Luke 3:2-6: During the high priesthood of Annas and Caiaphas, the word of God came to John son of Zechariah in the desert. He went into all the country around the Jordan, preaching a baptism of repentance for the forgiveness of sins. As is written in the book of the words of Isaiah the prophet: "A voice of one calling in the desert, `Prepare the way for the Lord, make straight paths for him. Every valley shall be filled in, every mountain and hill made low. The crooked roads shall become straight, the rough ways smooth. And all mankind will see God's salvation.'"

       When Isaiah made the statement about a voice crying in the wilderness, there is no indication Isaiah had John the Baptist in mind.  Isaiah’s statement is best understood as pertaining to the restoration of Judah.  Yet Luke uses Isaiah’s statement as descriptive of what John’s ministry was all about.  Was Isaiah’s prophecy meant to be prophetic of John the Baptist?  If it was, there is no indication Isaiah knew it was. It may be that Luke, like Matthew, was simply using an OT event as a parallel to an event in the NT.   

          When looking at the many associations NT personalities make between OT events and events in the life of Christ, it would appear that such associations are better understood as parallels or greater fulfillment's of such events than seeing them as specific prophecies pertaining to Christ.  Now let’s look at another OT statement that is commonly seen as directly pertaining to Christ.  This is a statement made by Moses some 1,500 hundred years before the Christ event.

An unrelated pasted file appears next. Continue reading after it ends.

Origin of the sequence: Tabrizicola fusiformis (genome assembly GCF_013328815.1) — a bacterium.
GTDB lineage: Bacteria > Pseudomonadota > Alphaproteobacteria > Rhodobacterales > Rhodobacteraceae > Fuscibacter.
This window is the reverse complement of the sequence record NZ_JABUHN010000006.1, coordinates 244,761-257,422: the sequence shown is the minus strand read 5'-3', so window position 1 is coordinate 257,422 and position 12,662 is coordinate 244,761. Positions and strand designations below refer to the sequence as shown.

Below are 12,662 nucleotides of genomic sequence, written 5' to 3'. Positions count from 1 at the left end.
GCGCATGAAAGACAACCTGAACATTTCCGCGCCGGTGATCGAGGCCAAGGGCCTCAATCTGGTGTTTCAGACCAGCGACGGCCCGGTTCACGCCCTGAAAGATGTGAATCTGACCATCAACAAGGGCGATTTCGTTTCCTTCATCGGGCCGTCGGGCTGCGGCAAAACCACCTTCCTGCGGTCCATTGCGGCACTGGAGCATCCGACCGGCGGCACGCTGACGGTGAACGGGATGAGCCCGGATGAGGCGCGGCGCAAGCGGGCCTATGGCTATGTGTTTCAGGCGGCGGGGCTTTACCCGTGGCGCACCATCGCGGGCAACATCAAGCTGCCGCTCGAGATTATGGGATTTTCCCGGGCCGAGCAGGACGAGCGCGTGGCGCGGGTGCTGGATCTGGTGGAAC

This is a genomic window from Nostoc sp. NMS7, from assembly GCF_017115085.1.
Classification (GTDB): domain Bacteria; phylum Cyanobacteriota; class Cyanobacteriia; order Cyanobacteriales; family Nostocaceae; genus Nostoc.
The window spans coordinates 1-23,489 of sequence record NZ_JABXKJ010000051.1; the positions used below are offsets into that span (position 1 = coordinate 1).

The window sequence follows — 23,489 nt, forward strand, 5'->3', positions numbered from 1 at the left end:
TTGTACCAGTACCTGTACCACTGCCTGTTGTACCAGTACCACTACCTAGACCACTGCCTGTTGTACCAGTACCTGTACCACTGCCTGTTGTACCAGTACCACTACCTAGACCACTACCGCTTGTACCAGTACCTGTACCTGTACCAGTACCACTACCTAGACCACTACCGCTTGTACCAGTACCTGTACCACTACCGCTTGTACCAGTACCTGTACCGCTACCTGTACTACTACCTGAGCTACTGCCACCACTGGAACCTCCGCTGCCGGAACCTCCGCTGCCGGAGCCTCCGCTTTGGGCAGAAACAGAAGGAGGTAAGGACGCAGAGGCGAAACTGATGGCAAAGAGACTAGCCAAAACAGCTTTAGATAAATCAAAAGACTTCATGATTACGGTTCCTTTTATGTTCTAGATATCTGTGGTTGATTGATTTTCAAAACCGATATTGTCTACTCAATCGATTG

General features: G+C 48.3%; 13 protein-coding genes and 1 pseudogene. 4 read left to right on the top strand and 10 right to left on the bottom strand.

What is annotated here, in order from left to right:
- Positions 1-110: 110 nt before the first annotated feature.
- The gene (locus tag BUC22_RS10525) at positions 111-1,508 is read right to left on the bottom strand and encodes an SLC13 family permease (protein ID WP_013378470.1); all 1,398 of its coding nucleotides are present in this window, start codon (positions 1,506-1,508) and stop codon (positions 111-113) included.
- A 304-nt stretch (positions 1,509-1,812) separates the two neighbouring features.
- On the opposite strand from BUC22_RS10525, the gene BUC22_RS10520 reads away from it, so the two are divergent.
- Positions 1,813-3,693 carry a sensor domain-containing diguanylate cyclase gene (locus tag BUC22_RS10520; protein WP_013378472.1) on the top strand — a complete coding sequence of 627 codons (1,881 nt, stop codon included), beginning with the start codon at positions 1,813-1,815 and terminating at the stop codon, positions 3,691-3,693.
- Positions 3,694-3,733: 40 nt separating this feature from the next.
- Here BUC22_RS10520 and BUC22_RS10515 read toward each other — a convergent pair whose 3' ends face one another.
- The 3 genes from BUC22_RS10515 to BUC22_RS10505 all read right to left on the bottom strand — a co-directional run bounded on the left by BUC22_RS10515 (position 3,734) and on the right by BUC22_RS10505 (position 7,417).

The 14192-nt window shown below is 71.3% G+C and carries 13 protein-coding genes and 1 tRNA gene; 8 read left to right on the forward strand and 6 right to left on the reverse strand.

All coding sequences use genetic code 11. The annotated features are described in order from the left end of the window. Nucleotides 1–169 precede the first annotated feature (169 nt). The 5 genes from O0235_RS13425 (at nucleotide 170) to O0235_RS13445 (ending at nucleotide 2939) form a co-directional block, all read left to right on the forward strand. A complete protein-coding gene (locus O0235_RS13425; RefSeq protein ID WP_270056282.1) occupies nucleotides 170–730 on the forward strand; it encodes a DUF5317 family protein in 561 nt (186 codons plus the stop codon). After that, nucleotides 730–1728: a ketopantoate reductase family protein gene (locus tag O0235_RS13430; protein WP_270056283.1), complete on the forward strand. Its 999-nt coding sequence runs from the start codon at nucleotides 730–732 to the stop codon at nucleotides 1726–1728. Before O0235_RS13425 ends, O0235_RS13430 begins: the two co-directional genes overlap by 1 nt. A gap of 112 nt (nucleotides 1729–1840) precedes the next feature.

Deuteronomy 18 and Jesus:

     Deuteronomy 18:15: The LORD your God will raise up for you a prophet like me from among your own brothers. You must listen to him.

       This statement by Moses is commonly seen as pertaining to Christ because Peter uses this statement in reference to Christ.  In the NT book of Acts, chapter 3, Peter is addressing an audience made up of Israelites, and chastises them for their role in the death of Jesus.  He exhorts them to repent.  Then he quotes what Moses said as recorded in Deuteronomy and relates it to Jesus.

       Acts 3:22:  For Moses said, `The Lord your God will raise up for you a prophet like me from among your own people; you must listen to everything he tells you.

       The context of Acts 3 shows Peter is associating what Moses said about God rising up a prophet with the man Jesus.  Peter appears to be saying that Moses was prophesying the rise of Jesus as a prophet.  In Acts chapter 7 we see Stephen, while defending His being a follower of Jesus before the Sanhedrin, alluding to Deuteronomy 18:15 as pertaining to Christ.

       Acts 7:37: "This is that Moses who told the Israelites, `God will send you a prophet like me from your own people.'